Apter, David E. 1964. "Introduction: Ideology and discontent." In Ideology and discontent, ed. D. E. Apter. New York: Free Press.
Geertz, Clifford. 1964. "Ideology as a cultural system." In Ideology and discontent, ed. D. E. Apter. New York: Free Press.
Converse, Philip. E. 1964. "The nature of belief systems in mass publics." In Ideology and Discontent, ed. D. E. Apter. New York, NY: Free Press.
Wolfinger, Raymond E., Barbara K. Wolfinger, Kenneth Prewitt, and Sheilah Rosenhack. 1964. "America's radical right: Politics and ideology." In Ideology and discontent, ed. D. E. Apter. New York: Free Press.
The edited book by David Apter is popular among students of public opinion because of the piece written by Phillip Converse, titled “The nature of belief systems in mass publics.” Frankly speaking, I am sure that the chapter is the most difficult text to understand with one or two times reading of the chapter. [Probably due to my lack of English proficiency, but not entirely] Most of the sentences are broken and I had lots of experience to lose the flow of reading in the chapter.
Probably the chapter’s findings or arguments are not so much complex. The mass publics are not cognitive sophisticated. Thus they hold no over-arching principles or ideologies or belief systems (Borrowed his terms, the centrality is low). There are only a few elite publics who are politically sophisticated might be called ideologue or near-ideologue. Elite publics are the main consumer of political information, and they have fixed and stable belief system. While other publics are flexible based on their own group interests or one or two issues with which they are particularly interested. These middle ranged sophisticated citizens are mainly influenced and changeable and flexible. However, extremely unsophisticated citizens are not also influenced because they have no such foundations or grounds of belief systems or centered concepts.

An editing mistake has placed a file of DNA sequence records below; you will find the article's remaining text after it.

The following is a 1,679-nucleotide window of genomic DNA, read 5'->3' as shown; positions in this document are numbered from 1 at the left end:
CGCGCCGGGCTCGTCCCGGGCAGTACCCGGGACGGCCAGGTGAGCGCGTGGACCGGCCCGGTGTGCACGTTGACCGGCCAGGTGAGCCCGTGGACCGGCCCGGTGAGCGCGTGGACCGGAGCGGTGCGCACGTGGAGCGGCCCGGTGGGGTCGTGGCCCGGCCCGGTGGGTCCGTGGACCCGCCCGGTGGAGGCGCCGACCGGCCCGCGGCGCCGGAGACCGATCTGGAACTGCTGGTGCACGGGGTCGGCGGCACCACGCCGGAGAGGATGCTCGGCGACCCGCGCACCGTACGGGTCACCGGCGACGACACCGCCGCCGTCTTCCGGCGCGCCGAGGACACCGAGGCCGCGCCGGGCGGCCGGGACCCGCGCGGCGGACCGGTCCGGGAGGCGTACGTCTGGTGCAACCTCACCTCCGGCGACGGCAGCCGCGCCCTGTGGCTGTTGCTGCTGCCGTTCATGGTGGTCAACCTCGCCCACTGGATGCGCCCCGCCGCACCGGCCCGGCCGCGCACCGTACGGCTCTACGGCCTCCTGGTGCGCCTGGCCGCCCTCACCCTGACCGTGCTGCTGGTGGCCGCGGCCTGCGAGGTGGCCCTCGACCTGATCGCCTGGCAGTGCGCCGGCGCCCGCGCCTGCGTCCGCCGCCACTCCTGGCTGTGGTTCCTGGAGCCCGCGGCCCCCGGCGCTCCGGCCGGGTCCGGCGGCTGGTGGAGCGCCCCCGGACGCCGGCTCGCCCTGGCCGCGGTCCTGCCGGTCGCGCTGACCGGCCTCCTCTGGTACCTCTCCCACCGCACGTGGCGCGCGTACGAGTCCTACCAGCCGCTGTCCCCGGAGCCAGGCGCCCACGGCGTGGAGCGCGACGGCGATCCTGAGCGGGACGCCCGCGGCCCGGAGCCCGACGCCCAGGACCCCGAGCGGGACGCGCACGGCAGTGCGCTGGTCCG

Anyway there are lots of other studies which support, criticize, or modify Converse’s findings and conclusions.
Partly because of dissertation writing, I recently read and re-read repeatedly the chapter. Additionally, I read other three chapters: Introduction by the editor; Clifford Geertz’s chapter; and Wolfinger et al.’s chapter. Why I select those three? Reasons are purely subjective and determined by recent my interest in politics and religion.
The introduction chapter seems interesting because it tells why the book is planned and why there are many many writers mobilized to fill the space from diverse perspectives. The role of ideology, according to Apter, is two-fold: Solidarity (between people and within a group) and identity (between a person and a group).
The Geertz’s chapter was also interesting in part because his good writing skills and persuasive examples buttressing the relationship between ideology and cultural system (or culture, simply). The main insight of Geertz’s piece is that realization of a ‘political’ ideology is highly dependent upon a society’s cultural expression of a world or understandings of cosmos.
Wolfinger et al.’s chapter, although I do not have any information about the author, draws my attention because it discusses ‘radical’ ‘right.’ In fact the findings and competing theories the authors introduced (e.g., status anxiety, alienation, ethnic hostility, cultural resentment, religious fundamentalism, and the like) are “still” debated when explaining the surge of evangelist Republicans in Southern states and also some observations in other Islamic or Confucian political regimes that are highly authoritarian and sometimes totalitarianism. The conclusion of the authors is clear (I think too much clear): “Whatever else they [=Anticommunism Crusaders] may be, they are not Democrats” Surprisingly correspondent with modern observation of Christian Fundamentalists….
Reading old books is not enjoyable, at least to me. However, it is very useful to observe undeniable thesis, which is, “history repeats itself.” Probably that would be the reason why we should go to the basic and start at the zero.